Purifoy knew what was coming. It was just a matter of when Sanders would put the ball on the ground. As Sanders walked off the field, Purifoy called him a word that has become the most vulgar in the Florida football facility—a violator.
But did he know what Purifoy was talking about?
"Nah. He might now though," Loucheiz Purifoy said, grinning ear-to-ear.
The sophomore cornerback caused two fumbles on his own. On the first snap of the game, the Florida defense did what the coaches predicted. Head coach Will Muschamp had a conversation with defensive coordinator Dan Quinn at the team hotel before the game. It was about being aggressive on defense.
They proved it on the first play.
Purifoy came flying off the edge on a cornerback blitz, which he referred to as his "favorite play" to run, but the cornerback made a bold move when he got in the face of quarterback Connor Shaw. Instead of wrapping up or delivering a big hit to Shaw, Purifoy reached in and poked the ball out with his left hand.
While he was running at the quarterback, Purifoy's mind was locked on what the coaches told the team during the week — Shaw was on the list as the biggest violator on the Gamecocks.
"If you're running around with the ball out, you might as well give it to us," said Purifoy, with a look of confusion about why someone would do that against the Florida defense.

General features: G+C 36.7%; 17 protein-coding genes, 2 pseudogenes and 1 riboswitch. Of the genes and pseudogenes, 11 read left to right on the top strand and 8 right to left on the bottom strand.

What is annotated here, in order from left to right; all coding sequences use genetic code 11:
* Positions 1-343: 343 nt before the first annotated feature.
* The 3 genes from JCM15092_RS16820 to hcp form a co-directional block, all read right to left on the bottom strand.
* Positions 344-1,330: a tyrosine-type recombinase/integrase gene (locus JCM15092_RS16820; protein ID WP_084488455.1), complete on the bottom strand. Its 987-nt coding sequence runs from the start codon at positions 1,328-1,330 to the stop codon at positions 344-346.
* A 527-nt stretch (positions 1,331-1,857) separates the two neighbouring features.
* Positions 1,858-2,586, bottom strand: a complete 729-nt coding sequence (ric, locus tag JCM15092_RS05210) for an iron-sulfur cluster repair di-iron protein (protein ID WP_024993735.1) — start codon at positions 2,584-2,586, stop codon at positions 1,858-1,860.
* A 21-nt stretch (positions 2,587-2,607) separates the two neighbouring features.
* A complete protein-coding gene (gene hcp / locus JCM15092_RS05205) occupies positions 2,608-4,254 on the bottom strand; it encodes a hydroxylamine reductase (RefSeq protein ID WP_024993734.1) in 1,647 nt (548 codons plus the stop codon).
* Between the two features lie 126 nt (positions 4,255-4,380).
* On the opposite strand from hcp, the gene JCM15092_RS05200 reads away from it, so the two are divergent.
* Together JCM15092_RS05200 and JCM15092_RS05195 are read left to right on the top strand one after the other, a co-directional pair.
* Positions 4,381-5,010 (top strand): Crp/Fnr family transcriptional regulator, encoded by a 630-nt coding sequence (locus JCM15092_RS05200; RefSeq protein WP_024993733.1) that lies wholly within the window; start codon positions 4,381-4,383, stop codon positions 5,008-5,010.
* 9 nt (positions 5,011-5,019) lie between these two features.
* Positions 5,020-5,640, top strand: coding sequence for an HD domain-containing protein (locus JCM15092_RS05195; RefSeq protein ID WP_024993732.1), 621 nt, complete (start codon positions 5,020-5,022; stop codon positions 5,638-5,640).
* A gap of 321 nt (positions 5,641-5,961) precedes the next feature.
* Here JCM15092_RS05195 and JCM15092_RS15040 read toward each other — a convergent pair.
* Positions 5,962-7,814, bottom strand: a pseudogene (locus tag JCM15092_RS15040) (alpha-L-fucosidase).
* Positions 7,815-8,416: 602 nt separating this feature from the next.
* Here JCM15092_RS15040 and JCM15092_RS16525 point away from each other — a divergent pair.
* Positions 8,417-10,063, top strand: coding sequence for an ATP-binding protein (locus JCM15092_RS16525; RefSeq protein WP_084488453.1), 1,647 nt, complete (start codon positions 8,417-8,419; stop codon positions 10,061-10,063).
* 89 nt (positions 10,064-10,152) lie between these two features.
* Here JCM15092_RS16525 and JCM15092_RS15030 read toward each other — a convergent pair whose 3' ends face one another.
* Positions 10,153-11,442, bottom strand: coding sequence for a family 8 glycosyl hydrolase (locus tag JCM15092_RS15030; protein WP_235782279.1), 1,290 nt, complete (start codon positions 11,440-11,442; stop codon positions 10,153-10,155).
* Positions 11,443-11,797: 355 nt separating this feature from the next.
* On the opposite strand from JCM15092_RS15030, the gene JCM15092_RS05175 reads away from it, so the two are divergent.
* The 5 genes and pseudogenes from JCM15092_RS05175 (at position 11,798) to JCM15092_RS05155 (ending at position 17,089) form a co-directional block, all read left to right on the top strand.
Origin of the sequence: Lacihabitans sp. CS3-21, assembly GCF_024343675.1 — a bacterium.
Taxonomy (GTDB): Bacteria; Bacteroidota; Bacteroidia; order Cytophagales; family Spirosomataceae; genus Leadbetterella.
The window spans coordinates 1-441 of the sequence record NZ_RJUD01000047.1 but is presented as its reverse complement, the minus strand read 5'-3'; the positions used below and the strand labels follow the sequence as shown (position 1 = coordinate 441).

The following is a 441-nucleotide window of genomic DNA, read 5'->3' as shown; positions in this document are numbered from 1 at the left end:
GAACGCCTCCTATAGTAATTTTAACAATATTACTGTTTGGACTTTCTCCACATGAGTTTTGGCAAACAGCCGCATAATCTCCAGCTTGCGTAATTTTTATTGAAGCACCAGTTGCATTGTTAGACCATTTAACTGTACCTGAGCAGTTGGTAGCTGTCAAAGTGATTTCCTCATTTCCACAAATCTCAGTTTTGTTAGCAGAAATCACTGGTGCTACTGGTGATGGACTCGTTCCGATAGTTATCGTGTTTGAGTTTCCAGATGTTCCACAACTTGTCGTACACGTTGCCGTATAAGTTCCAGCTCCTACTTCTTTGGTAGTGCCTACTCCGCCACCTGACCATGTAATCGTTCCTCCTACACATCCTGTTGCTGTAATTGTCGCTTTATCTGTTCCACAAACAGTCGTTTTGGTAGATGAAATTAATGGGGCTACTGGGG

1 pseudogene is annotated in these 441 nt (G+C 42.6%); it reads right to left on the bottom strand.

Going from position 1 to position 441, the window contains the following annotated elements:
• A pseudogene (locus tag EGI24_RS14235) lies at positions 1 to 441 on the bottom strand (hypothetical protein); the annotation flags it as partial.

After the Gators punched it in, Purifoy punched another ball out on the ensuing kickoff. The 6-1, 189-pound cornerback has been making a habit out creating loose balls. It's just now starting to show on the field.
"He just has a knack for the ball, even if it's not interceptions, he gets the ball out," Watkins said. "He's like that in practice. The receivers hate him, the running backs hate him, because if they're running and slowing down and they've got the ball here, he's knocking it out. That was nothing new to us when he knocked the ball away from the quarterback."
When Purifoy isn't creating havoc on defense, he has become an integral part of the punt coverage unit that is No. 1 in net punting in the country. Punter Kyle Christy has been booming balls to lead the country with a 47.9-yard average, but Purifoy is the key to the net punting.
Despite being double teamed on almost every punt, it's rare when Purifoy isn't securing the tackle down the field or standing in front of a returner signaling for a fair catch.
"It's actually kind of fun when you're getting double-teamed because they don't know what you're going to do," Purifoy said. "All they can do is try and stop it. At first, it was kind of frustrating with two people in front of you. You don't know what to do, but once you get older, you kind of pick a spot and get them to try and run and beat you there, and you beat them to another spot and get open."